I am the first to admit that I don’t know much about formal fashion vocabulary. The benefit of having my blog is that I get to learn and educate others along the way!
You’d have to be living under a rock to miss out on this trend alert: luxe textures like velvet and velour are in! The question is do you really know which is which? Because the three fabrics share the common element of a cut pile, it’s often easy to mix them up. They actually have unique characteristics, and once you understand the differences you can actually tell them apart.
With the help of technology, there have been lots of advancements made in the development of textile. As a result, these developments have blurred the lines of what these textiles should formally contain. Even with my research, I am having a hard time truly distinguishing the three, but I have done my best to take away the most important characteristics that define each category. Let’s start with some technical descriptions.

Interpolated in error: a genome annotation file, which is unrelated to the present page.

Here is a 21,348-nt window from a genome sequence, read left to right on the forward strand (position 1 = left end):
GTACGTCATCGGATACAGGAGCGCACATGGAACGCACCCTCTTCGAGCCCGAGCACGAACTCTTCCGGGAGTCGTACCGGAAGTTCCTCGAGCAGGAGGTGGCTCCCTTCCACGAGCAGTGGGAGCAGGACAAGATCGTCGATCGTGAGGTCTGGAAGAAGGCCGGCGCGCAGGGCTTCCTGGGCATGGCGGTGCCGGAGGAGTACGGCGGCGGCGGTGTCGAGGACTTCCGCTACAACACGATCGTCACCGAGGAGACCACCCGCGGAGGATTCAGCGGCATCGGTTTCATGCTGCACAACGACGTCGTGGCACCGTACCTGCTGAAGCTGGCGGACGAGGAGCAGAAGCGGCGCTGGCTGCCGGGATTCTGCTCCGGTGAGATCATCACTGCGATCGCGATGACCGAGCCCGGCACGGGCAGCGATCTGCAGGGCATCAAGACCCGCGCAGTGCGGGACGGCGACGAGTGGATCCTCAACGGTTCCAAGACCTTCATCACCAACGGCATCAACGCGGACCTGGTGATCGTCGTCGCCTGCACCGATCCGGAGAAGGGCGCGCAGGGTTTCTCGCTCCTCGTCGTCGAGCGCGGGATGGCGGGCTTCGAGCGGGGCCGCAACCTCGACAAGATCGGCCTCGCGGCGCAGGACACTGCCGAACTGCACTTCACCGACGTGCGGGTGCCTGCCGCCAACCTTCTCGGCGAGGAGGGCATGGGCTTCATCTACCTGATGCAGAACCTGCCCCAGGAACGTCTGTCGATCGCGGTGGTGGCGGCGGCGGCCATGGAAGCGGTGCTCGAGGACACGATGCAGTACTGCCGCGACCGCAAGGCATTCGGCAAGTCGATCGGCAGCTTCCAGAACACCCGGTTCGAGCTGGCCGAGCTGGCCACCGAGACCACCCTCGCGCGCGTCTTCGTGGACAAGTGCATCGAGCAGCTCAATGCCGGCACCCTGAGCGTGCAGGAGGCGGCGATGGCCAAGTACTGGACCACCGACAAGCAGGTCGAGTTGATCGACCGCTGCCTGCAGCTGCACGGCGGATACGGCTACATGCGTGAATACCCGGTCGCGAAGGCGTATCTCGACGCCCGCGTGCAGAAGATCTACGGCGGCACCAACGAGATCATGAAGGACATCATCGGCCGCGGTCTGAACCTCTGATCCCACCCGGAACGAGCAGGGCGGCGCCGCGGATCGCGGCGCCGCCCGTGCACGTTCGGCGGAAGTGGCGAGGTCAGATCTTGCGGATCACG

Velvet: woven, cut, crushed; made primarily from polyester, rayon and silk as well as blends of the three; more luxurious. Velvet pile is a bit longer than velour or velveteen with the desired effect of a standing pile.
Velveteen: woven, closely set short pile, never more than 3 mm deep; made generally from cotton, or cotton and silk; is essentially “faux velvet” and drapes less well than velvet. It tends to be stiffer with a hard pile that lies flat (similar to corduroy).
Velour: quite plush, dense and always knit; like velveteen, is typically a cotton-blend textile; drapes similar to velvet. It is known to be a stretchy fabric. The pile is typically midway between velvet (the longest) and velveteen (the shortest).
So how can you feel the difference between velvet and velour?
- Velvet has more shine than velour
- Velvet is not stretchy, like velour
- Velvet is thicker than velour
- Velvet looks more “expensive” than velour.
.. Therefore I love it more! hahaha